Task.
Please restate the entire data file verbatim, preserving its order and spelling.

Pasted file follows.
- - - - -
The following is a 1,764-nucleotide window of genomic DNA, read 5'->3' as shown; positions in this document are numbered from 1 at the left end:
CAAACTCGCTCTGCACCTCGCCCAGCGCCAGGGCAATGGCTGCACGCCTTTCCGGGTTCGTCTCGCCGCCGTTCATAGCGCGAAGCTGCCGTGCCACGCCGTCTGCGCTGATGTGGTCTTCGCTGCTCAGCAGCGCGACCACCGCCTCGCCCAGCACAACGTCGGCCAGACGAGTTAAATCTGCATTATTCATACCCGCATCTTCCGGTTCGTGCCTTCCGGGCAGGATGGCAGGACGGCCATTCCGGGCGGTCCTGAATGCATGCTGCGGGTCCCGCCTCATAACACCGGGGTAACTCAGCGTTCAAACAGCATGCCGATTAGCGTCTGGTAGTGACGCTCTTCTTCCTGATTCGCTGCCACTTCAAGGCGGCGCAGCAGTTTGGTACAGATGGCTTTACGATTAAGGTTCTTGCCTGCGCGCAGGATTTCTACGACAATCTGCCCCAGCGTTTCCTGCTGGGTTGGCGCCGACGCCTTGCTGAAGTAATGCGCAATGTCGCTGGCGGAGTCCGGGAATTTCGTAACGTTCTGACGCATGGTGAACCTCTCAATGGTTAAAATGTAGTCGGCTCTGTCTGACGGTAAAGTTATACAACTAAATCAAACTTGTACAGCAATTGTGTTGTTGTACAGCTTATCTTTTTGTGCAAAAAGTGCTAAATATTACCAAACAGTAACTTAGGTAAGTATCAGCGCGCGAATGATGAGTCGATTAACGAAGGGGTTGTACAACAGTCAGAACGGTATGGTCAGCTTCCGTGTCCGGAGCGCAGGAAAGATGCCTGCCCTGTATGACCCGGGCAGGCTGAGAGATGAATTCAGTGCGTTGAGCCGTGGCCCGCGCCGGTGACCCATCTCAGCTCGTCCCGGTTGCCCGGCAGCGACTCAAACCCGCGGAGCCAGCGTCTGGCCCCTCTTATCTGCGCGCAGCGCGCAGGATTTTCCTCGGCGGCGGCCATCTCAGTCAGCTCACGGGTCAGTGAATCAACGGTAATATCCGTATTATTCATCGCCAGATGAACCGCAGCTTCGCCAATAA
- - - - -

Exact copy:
The following is a 1,764-nucleotide window of genomic DNA, read 5'->3' as shown; positions in this document are numbered from 1 at the left end:
CAAACTCGCTCTGCACCTCGCCCAGCGCCAGGGCAATGGCTGCACGCCTTTCCGGGTTCGTCTCGCCGCCGTTCATAGCGCGAAGCTGCCGTGCCACGCCGTCTGCGCTGATGTGGTCTTCGCTGCTCAGCAGCGCGACCACCGCCTCGCCCAGCACAACGTCGGCCAGACGAGTTAAATCTGCATTATTCATACCCGCATCTTCCGGTTCGTGCCTTCCGGGCAGGATGGCAGGACGGCCATTCCGGGCGGTCCTGAATGCATGCTGCGGGTCCCGCCTCATAACACCGGGGTAACTCAGCGTTCAAACAGCATGCCGATTAGCGTCTGGTAGTGACGCTCTTCTTCCTGATTCGCTGCCACTTCAAGGCGGCGCAGCAGTTTGGTACAGATGGCTTTACGATTAAGGTTCTTGCCTGCGCGCAGGATTTCTACGACAATCTGCCCCAGCGTTTCCTGCTGGGTTGGCGCCGACGCCTTGCTGAAGTAATGCGCAATGTCGCTGGCGGAGTCCGGGAATTTCGTAACGTTCTGACGCATGGTGAACCTCTCAATGGTTAAAATGTAGTCGGCTCTGTCTGACGGTAAAGTTATACAACTAAATCAAACTTGTACAGCAATTGTGTTGTTGTACAGCTTATCTTTTTGTGCAAAAAGTGCTAAATATTACCAAACAGTAACTTAGGTAAGTATCAGCGCGCGAATGATGAGTCGATTAACGAAGGGGTTGTACAACAGTCAGAACGGTATGGTCAGCTTCCGTGTCCGGAGCGCAGGAAAGATGCCTGCCCTGTATGACCCGGGCAGGCTGAGAGATGAATTCAGTGCGTTGAGCCGTGGCCCGCGCCGGTGACCCATCTCAGCTCGTCCCGGTTGCCCGGCAGCGACTCAAACCCGCGGAGCCAGCGTCTGGCCCCTCTTATCTGCGCGCAGCGCGCAGGATTTTCCTCGGCGGCGGCCATCTCAGTCAGCTCACGGGTCAGTGAATCAACGGTAATATCCGTATTATTCATCGCCAGATGAACCGCAGCTTCGCCAATAA